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**|**HHS Author Manuscripts**|**PMC3849723

Stat Med. Author manuscript; available in PMC 2014 February 20.

Published in final edited form as:

PMCID: PMC3849723

NIHMSID: NIHMS533171

Stuart G. Baker^{*}

Biometry Research Group, National Cancer Institute, Bethesda, MD 20892 USA.

The publisher's final edited version of this article is available at Stat Med

Vickers et al make a valuable contribution to the comparison of two binary diagnostic tests by taking a decision-analytic approach [1]. They introduce relative diagnostic value which yields a threshold probability for selecting the preferred test. Two additional points are worth noting.

First, although the context differs, the equation relating relative diagnostic value to the odds of prevalence and threshold odds of disease is mathematically identical to an equation for finding the optimal slope of a concave Receiver Operating Characteristic (ROC) curve when the two tests correspond to adjacent points on the ROC curve [2, 3]. The relative diagnostic value is derived by setting equal the net benefits of the two tests. The optimal slope of the concave ROC curve is found by setting equal the net benefits of tests corresponding to adjacent points on the ROC curve, which corresponds to maximizing a function by finding where its slope is zero.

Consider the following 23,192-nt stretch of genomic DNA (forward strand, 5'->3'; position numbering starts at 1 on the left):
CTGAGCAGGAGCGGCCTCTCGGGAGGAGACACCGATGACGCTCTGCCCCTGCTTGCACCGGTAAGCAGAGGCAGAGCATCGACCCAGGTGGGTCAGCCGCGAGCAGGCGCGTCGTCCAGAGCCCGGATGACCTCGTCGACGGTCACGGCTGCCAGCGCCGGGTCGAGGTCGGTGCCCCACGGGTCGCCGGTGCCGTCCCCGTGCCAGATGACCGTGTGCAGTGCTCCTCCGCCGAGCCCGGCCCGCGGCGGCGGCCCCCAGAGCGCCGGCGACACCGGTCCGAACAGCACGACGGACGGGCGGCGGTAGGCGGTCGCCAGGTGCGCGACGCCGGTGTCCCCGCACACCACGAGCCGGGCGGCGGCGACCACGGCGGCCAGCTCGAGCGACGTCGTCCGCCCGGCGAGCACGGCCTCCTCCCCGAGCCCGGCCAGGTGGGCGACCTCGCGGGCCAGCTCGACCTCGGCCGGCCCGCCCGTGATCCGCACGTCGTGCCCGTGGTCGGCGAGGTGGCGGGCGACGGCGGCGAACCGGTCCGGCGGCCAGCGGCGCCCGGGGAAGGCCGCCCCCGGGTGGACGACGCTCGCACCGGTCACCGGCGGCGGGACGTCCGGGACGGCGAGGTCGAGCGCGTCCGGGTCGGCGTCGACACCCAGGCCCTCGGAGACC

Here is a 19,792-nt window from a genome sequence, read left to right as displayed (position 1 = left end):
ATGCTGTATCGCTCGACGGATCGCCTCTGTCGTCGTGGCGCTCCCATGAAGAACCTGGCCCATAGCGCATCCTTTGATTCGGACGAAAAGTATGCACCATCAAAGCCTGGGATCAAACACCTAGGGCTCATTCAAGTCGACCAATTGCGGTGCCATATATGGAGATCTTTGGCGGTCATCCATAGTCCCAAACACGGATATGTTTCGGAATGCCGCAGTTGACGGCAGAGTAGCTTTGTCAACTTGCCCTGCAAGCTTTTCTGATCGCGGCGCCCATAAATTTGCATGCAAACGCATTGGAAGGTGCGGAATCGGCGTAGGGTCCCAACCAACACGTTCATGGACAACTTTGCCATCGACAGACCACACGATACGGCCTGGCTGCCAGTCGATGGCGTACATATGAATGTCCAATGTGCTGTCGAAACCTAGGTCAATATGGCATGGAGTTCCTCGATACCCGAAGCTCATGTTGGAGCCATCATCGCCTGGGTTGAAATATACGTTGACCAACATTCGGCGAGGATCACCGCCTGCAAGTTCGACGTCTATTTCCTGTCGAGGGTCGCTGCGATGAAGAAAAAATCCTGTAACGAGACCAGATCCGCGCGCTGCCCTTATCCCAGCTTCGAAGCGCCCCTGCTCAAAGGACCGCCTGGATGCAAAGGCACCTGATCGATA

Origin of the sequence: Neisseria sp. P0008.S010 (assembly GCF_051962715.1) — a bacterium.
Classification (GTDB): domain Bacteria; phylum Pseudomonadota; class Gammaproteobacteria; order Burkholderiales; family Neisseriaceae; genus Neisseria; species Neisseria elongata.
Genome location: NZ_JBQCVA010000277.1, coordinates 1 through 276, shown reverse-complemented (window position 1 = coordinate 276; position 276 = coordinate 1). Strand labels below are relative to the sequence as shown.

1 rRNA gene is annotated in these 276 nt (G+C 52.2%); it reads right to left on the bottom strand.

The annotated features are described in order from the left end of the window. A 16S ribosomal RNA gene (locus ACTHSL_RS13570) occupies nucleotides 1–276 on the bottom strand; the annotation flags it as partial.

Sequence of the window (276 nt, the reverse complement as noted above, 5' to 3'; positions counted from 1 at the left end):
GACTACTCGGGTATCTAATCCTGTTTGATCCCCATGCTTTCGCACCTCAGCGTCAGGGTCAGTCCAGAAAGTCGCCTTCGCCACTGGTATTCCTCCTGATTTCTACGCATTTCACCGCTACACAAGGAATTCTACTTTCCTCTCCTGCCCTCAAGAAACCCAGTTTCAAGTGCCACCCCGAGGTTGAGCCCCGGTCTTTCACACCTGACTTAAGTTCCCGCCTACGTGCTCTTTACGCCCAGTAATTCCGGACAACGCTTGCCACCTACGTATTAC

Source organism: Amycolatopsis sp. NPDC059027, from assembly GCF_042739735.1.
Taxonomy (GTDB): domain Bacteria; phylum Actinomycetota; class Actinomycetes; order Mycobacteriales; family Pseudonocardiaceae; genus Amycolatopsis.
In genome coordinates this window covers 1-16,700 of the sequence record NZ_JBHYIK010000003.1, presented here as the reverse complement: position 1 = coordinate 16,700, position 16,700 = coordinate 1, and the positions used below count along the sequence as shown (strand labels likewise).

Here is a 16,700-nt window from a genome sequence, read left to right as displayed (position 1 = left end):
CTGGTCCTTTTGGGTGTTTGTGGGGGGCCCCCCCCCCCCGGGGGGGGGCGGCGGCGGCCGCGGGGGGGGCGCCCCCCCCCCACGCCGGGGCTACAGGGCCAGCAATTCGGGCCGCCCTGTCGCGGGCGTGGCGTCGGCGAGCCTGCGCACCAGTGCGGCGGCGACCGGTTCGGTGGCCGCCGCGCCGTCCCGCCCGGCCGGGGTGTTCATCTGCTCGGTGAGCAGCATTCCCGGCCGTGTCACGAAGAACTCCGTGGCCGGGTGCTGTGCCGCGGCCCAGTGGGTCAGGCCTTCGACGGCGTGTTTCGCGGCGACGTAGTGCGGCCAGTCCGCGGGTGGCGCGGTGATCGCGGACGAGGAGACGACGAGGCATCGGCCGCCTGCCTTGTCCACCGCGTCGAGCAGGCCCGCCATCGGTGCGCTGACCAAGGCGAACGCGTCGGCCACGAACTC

Second the asymptotic confidence interval for the threshold probability corresponding to the relative diagnostic value can be computed with a simple formula derived from the Multinomial-Poisson (MP) transformation [4]. The relative diagnostic value is *R*= *n _{0}* (

Let *R _{L}* = exp{log(

1. Vickers AJ, Cronin AM, Göne M. A simple decision analytic solution to the comparison of two binary diagnostic tests. Stat Med. Early view. [PMC free article] [PubMed]

2. Metz CE. Basic principles of ROC analysis. Seminars in Nuclear Medicine. 1978;8:283–298. [PubMed]

3. Baker SG, Cook NR, Vickers A, Kramer BS. Using relative utility curves to evaluate risk prediction. Journal of the Royal Statistical Society Series A. 2009;172:729–748. [PMC free article] [PubMed]

4. Baker SG. The multinomial-Poisson transformation. The Statistician. 1994;43:495–504.

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